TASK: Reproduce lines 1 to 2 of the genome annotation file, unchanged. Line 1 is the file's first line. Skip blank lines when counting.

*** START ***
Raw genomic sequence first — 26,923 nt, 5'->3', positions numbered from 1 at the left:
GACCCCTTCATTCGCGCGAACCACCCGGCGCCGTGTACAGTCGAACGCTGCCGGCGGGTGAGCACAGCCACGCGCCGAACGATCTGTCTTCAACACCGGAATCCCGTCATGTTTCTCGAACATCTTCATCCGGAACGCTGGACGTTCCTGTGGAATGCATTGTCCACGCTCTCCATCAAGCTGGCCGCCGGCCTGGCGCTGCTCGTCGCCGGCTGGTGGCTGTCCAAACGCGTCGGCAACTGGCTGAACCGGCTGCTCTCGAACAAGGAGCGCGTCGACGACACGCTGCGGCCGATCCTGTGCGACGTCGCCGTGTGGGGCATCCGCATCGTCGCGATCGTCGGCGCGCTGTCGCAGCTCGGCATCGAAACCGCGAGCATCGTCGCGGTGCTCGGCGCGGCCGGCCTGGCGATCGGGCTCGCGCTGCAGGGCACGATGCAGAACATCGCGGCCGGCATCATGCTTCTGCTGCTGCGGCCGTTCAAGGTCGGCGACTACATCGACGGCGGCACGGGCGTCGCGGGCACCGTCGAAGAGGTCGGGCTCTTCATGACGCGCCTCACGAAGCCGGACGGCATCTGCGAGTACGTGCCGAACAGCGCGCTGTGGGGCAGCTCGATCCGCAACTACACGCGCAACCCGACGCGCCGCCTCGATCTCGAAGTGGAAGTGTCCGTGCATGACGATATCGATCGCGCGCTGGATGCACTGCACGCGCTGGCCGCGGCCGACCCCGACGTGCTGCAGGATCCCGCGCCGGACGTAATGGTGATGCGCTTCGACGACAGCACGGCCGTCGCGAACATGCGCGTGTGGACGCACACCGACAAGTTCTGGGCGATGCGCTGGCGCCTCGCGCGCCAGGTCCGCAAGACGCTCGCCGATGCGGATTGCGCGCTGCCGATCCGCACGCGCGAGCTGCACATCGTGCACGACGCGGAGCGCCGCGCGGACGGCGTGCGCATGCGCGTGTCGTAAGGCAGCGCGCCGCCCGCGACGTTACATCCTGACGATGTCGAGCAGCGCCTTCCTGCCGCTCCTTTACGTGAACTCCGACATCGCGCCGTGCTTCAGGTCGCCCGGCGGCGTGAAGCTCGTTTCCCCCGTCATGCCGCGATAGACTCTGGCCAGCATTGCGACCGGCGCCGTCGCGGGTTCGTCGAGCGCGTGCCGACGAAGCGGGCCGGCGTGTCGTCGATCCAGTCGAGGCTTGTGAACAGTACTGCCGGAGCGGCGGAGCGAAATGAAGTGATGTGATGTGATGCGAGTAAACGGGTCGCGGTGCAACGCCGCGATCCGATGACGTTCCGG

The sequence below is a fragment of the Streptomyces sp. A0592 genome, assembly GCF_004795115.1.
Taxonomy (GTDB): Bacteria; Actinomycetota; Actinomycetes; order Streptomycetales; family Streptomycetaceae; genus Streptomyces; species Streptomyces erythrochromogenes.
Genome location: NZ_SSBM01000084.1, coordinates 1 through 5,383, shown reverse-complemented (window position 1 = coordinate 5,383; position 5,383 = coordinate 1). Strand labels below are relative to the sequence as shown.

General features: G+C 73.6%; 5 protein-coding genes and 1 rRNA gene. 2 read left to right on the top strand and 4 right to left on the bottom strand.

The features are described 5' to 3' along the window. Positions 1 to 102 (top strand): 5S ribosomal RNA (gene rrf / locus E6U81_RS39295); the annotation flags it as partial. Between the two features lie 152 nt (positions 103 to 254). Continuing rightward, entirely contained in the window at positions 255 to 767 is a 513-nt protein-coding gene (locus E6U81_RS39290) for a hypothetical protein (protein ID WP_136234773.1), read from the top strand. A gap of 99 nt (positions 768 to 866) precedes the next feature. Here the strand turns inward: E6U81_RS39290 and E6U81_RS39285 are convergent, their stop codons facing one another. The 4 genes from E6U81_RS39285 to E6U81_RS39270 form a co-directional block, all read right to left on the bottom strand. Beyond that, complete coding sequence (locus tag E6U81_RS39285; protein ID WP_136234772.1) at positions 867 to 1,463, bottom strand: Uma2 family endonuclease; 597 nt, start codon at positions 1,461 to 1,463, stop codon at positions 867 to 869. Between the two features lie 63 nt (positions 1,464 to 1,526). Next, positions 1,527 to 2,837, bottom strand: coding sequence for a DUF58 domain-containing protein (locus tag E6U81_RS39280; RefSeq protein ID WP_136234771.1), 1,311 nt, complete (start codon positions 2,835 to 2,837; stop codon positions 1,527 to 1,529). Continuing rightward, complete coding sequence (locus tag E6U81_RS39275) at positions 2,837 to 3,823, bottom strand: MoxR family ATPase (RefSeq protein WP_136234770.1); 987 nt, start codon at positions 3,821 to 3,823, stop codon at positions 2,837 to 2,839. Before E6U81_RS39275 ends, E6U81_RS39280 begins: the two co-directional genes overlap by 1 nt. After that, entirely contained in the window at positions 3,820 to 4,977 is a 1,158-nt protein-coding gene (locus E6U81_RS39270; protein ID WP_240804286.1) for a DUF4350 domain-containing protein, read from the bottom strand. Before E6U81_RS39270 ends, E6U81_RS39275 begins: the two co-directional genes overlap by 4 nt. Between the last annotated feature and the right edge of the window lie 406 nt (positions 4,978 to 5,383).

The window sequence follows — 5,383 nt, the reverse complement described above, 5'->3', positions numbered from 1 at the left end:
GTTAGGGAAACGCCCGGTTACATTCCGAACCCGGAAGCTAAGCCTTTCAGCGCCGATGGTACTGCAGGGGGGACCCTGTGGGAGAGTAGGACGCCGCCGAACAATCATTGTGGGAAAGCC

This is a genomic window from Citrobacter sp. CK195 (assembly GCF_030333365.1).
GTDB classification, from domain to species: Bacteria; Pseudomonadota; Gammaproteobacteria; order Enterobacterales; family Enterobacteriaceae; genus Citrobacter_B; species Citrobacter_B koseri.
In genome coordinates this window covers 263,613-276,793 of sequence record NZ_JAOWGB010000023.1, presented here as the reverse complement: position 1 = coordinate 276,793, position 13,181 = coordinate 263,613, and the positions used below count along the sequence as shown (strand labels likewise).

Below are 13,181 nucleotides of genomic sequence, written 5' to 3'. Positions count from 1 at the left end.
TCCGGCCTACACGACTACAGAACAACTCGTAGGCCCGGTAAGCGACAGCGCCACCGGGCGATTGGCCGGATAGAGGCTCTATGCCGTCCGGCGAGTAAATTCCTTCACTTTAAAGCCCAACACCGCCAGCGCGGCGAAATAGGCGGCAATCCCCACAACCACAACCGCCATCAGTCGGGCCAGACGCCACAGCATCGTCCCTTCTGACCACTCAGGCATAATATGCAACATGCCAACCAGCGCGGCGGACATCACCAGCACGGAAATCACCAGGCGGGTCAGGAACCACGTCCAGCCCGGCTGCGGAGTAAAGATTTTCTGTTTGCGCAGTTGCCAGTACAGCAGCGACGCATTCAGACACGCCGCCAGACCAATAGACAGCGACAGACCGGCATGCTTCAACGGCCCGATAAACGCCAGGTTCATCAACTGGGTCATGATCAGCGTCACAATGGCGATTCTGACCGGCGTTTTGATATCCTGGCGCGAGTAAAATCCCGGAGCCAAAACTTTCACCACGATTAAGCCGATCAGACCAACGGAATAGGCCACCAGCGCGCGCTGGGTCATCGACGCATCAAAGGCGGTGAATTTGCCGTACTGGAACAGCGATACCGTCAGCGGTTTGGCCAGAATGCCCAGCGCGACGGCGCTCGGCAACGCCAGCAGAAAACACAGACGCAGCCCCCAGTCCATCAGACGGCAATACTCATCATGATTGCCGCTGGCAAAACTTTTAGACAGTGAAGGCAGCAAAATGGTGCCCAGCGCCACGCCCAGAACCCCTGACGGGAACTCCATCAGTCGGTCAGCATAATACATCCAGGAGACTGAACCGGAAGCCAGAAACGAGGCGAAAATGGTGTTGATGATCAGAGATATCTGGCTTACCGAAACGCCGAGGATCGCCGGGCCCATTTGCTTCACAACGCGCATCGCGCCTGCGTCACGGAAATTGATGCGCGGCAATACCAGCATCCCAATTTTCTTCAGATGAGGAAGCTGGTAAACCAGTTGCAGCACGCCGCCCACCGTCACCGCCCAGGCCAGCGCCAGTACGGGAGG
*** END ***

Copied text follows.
Raw genomic sequence first — 26,923 nt, 5'->3', positions numbered from 1 at the left:
GACCCCTTCATTCGCGCGAACCACCCGGCGCCGTGTACAGTCGAACGCTGCCGGCGGGTGAGCACAGCCACGCGCCGAACGATCTGTCTTCAACACCGGAATCCCGTCATGTTTCTCGAACATCTTCATCCGGAACGCTGGACGTTCCTGTGGAATGCATTGTCCACGCTCTCCATCAAGCTGGCCGCCGGCCTGGCGCTGCTCGTCGCCGGCTGGTGGCTGTCCAAACGCGTCGGCAACTGGCTGAACCGGCTGCTCTCGAACAAGGAGCGCGTCGACGACACGCTGCGGCCGATCCTGTGCGACGTCGCCGTGTGGGGCATCCGCATCGTCGCGATCGTCGGCGCGCTGTCGCAGCTCGGCATCGAAACCGCGAGCATCGTCGCGGTGCTCGGCGCGGCCGGCCTGGCGATCGGGCTCGCGCTGCAGGGCACGATGCAGAACATCGCGGCCGGCATCATGCTTCTGCTGCTGCGGCCGTTCAAGGTCGGCGACTACATCGACGGCGGCACGGGCGTCGCGGGCACCGTCGAAGAGGTCGGGCTCTTCATGACGCGCCTCACGAAGCCGGACGGCATCTGCGAGTACGTGCCGAACAGCGCGCTGTGGGGCAGCTCGATCCGCAACTACACGCGCAACCCGACGCGCCGCCTCGATCTCGAAGTGGAAGTGTCCGTGCATGACGATATCGATCGCGCGCTGGATGCACTGCACGCGCTGGCCGCGGCCGACCCCGACGTGCTGCAGGATCCCGCGCCGGACGTAATGGTGATGCGCTTCGACGACAGCACGGCCGTCGCGAACATGCGCGTGTGGACGCACACCGACAAGTTCTGGGCGATGCGCTGGCGCCTCGCGCGCCAGGTCCGCAAGACGCTCGCCGATGCGGATTGCGCGCTGCCGATCCGCACGCGCGAGCTGCACATCGTGCACGACGCGGAGCGCCGCGCGGACGGCGTGCGCATGCGCGTGTCGTAAGGCAGCGCGCCGCCCGCGACGTTACATCCTGACGATGTCGAGCAGCGCCTTCCTGCCGCTCCTTTACGTGAACTCCGACATCGCGCCGTGCTTCAGGTCGCCCGGCGGCGTGAAGCTCGTTTCCCCCGTCATGCCGCGATAGACTCTGGCCAGCATTGCGACCGGCGCCGTCGCGGGTTCGTCGAGCGCGTGCCGACGAAGCGGGCCGGCGTGTCGTCGATCCAGTCGAGGCTTGTGAACAGTACTGCCGGAGCGGCGGAGCGAAATGAAGTGATGTGATGTGATGCGAGTAAACGGGTCGCGGTGCAACGCCGCGATCCGATGACGTTCCGG